Roger Cohen has written a half-way decent op-ed for the NY Times today. In it he said:
Given these convictions, the United States must embark on a visionary change of direction. Obama must assure Khamenei that not only has America abandoned the goal of regime change, it sees Iran as a central player in regional stability. That deals with the independence obsession.
Obama must abandon military threats to Iran’s nuclear program in favor of an approach recognizing the country’s inevitable mastery of the nuclear fuel cycle, while securing verifiable conditions that ensure such mastery is not diverted to bomb manufacturing. That addresses Iran’s intellectual pride (as well as the fact that the neighborhood includes the nuclear-armed powers of Israel, Pakistan and India).
He must redirect U.S. policy toward Israel-Palestine to make Hamas-Fatah reconciliation a core American objective, recognize that the “terrorist” label is an inadequate description of the broad movements that are Hamas and Hezbollah and end the Israel-can-do-no-wrong policy that sabotages a two-state solution. This would allow Khamenei to claim that his demands for Palestinian justice — as the self-styled leader of the world’s Muslims — have been heard.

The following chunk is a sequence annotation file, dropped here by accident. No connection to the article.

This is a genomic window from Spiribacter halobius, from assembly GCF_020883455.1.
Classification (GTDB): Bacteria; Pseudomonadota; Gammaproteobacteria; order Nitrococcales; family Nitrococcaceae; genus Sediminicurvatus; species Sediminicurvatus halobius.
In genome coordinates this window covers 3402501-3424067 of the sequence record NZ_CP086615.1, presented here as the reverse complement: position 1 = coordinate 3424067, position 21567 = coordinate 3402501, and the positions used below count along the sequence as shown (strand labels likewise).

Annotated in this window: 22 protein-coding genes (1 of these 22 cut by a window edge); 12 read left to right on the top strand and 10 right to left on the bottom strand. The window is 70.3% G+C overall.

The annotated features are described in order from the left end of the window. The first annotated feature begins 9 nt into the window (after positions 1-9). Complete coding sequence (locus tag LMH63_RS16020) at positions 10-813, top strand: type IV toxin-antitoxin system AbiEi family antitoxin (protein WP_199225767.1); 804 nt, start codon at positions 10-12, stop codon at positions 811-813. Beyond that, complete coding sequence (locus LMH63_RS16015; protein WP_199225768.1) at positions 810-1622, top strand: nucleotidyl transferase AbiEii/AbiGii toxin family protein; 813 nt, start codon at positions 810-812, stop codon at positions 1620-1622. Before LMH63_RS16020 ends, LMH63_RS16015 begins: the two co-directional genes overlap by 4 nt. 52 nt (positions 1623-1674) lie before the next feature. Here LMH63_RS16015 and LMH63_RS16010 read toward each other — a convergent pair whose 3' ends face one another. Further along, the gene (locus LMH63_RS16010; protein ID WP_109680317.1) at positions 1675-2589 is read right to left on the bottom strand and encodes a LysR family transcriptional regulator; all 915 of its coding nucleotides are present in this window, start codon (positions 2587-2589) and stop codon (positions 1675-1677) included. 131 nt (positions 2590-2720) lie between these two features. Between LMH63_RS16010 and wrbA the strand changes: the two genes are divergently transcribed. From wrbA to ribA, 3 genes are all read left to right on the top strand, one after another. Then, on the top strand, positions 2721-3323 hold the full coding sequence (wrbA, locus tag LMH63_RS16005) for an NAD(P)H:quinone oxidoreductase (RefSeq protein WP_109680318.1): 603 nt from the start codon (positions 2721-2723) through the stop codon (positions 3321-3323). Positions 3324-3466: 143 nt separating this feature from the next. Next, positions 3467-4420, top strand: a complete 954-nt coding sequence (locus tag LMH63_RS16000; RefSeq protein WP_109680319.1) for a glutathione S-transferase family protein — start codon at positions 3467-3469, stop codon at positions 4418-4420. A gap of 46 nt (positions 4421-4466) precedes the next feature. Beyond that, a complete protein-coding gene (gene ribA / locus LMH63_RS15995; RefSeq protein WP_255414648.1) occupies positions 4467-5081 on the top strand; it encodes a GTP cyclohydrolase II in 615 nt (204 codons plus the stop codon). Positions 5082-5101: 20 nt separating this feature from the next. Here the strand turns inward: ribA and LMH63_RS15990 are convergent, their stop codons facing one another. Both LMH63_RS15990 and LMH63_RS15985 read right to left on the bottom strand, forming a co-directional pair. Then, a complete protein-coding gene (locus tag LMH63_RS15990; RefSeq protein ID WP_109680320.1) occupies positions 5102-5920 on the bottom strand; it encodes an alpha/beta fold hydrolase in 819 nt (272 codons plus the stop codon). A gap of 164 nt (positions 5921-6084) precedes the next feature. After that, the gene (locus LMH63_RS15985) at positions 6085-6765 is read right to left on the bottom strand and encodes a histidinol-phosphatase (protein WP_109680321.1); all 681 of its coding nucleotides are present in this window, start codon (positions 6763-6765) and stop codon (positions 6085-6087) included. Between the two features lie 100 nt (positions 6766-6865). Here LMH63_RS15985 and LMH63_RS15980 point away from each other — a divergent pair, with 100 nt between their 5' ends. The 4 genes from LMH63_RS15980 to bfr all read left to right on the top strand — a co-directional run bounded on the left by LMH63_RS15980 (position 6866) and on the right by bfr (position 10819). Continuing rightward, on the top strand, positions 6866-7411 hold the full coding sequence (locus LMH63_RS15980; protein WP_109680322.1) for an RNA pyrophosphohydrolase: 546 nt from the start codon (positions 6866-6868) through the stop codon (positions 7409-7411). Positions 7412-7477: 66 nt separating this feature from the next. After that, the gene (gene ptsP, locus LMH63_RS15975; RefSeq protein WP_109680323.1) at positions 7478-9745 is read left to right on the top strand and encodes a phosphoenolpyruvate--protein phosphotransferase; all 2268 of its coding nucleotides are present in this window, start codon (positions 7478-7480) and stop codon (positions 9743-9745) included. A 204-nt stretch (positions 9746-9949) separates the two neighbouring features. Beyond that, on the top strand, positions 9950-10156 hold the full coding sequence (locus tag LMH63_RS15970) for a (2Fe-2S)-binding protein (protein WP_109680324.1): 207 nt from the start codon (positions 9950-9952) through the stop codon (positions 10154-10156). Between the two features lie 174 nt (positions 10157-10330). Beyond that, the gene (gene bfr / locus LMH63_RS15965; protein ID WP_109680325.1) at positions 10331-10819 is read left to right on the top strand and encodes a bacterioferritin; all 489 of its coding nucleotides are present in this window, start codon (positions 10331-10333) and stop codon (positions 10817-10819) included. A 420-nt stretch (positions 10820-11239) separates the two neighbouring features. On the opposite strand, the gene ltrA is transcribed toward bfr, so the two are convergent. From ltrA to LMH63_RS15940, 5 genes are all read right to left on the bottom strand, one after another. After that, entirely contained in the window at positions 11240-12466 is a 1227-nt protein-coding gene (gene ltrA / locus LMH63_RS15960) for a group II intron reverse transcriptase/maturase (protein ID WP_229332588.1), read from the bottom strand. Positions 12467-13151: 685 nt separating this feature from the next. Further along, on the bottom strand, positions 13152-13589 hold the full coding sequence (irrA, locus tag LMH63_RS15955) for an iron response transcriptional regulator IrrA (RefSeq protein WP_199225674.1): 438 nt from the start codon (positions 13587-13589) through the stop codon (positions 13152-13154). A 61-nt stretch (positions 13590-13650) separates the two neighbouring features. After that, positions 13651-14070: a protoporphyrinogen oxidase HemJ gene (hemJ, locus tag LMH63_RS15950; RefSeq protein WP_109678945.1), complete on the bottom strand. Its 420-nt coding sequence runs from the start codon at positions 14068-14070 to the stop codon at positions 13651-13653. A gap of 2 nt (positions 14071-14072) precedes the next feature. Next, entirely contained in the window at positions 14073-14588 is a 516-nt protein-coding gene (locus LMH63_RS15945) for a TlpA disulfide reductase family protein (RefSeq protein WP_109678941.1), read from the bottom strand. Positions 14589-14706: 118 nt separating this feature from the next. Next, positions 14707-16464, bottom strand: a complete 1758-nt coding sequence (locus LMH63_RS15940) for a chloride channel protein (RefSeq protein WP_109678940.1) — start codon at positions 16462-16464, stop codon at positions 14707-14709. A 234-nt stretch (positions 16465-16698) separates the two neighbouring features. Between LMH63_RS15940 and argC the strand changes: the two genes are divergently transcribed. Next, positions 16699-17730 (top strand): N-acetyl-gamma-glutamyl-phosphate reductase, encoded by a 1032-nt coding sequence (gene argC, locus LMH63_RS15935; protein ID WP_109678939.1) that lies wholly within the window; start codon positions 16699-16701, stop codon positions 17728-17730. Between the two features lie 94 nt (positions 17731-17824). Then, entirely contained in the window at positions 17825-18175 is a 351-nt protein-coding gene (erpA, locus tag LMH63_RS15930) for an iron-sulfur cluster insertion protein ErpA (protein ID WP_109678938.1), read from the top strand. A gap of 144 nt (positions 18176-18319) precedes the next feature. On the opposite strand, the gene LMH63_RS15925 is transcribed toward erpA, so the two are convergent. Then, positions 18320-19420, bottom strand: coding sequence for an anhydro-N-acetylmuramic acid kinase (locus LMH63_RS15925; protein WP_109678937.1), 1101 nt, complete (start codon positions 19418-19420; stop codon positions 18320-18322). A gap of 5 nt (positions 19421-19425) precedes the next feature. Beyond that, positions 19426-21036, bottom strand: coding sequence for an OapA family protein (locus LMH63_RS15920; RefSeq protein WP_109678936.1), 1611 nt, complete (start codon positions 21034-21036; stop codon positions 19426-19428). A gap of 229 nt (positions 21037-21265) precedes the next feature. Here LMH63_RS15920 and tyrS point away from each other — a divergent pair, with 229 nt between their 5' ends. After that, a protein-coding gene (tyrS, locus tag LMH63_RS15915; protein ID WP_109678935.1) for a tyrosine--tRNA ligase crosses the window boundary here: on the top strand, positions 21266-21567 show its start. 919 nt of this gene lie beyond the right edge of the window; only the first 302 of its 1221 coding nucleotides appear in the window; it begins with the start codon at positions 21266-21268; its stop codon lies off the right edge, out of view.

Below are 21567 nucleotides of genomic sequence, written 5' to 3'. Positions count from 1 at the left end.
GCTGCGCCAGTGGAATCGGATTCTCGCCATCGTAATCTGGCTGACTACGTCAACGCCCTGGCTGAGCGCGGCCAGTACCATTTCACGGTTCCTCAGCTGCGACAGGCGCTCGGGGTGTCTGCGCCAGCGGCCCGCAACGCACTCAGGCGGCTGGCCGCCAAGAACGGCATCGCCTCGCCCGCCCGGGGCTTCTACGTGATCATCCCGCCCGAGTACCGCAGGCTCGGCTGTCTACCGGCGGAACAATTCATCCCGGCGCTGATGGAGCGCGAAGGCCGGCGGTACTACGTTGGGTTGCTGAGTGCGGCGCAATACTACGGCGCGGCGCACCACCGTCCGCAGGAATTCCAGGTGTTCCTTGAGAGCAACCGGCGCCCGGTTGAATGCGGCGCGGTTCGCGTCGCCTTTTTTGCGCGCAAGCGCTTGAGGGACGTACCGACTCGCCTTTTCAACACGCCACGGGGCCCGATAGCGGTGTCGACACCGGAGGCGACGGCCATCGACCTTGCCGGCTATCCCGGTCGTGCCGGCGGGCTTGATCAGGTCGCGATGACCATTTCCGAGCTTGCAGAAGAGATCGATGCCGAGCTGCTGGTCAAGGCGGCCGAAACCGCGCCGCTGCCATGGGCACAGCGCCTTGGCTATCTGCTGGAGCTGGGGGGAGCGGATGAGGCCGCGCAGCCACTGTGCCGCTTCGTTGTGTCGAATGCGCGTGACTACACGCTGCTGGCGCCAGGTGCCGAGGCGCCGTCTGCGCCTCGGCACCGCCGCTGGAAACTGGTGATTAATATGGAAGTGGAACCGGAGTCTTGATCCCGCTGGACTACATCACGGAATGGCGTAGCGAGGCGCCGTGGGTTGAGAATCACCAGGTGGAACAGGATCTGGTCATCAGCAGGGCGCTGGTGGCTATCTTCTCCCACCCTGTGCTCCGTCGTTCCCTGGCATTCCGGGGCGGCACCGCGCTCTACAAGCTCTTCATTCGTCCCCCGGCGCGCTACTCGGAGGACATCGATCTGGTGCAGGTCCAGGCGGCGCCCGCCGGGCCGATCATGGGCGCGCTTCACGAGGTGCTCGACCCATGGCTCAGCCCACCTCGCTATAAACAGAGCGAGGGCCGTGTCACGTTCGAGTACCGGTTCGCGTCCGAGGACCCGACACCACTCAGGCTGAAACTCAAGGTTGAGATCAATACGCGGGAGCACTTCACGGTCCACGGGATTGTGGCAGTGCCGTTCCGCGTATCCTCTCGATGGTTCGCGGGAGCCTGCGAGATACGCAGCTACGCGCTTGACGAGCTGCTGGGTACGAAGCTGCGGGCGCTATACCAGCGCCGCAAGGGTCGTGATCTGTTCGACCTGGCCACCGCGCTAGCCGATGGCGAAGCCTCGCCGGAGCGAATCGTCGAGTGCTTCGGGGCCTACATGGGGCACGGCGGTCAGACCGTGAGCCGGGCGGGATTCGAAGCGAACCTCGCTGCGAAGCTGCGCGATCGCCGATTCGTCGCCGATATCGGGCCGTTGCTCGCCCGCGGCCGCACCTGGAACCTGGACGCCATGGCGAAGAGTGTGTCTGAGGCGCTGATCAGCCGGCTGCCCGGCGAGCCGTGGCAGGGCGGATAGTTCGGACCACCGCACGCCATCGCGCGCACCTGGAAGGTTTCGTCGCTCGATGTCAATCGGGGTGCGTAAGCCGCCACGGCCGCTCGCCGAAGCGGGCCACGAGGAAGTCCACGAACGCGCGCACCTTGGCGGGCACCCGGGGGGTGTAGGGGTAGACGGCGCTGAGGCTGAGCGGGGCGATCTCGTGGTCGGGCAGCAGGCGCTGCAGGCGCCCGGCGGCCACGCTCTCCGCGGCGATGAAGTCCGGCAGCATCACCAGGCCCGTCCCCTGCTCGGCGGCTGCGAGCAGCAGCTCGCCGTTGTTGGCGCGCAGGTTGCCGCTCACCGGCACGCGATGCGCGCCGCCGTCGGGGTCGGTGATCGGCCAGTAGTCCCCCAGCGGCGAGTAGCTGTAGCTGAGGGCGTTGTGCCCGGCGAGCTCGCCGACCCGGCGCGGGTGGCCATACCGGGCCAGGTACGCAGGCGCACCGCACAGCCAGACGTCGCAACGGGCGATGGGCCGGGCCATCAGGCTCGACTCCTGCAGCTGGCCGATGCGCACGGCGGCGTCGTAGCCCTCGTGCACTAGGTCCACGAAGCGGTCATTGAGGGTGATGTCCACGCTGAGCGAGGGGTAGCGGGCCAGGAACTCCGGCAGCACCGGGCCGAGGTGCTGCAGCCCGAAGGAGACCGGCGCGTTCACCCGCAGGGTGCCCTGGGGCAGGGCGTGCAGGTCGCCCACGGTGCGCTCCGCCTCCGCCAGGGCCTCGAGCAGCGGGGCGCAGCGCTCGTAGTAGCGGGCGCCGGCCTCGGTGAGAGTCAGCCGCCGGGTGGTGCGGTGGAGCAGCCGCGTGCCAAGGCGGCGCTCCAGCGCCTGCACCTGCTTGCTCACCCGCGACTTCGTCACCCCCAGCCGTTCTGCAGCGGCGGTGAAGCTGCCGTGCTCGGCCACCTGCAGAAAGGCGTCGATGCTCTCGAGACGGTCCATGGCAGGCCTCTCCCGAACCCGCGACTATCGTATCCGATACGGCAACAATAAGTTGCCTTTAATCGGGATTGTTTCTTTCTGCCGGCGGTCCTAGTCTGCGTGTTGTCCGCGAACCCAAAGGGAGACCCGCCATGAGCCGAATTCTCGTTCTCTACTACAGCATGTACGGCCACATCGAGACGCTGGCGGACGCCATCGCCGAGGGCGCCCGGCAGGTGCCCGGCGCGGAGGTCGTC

In return, Iran must accept the two-state solution backed by the Arab League (Khamenei has said “the fate of Palestine should be determined by the Palestinian people”). It must reciprocate American movement on Hamas and Hezbollah by ending its military, but not political, support for them.
It must back U.S. efforts to stabilize Iraq and Afghanistan. It must improve its poor human-rights record. And, to show goodwill, it must hit the pause button on the centrifuges once high-level talks with America begin.
I disagree with the pause button on the centrifuges, but everything else he says here seems to make good sense. Will Obama follow this path? I wish he would.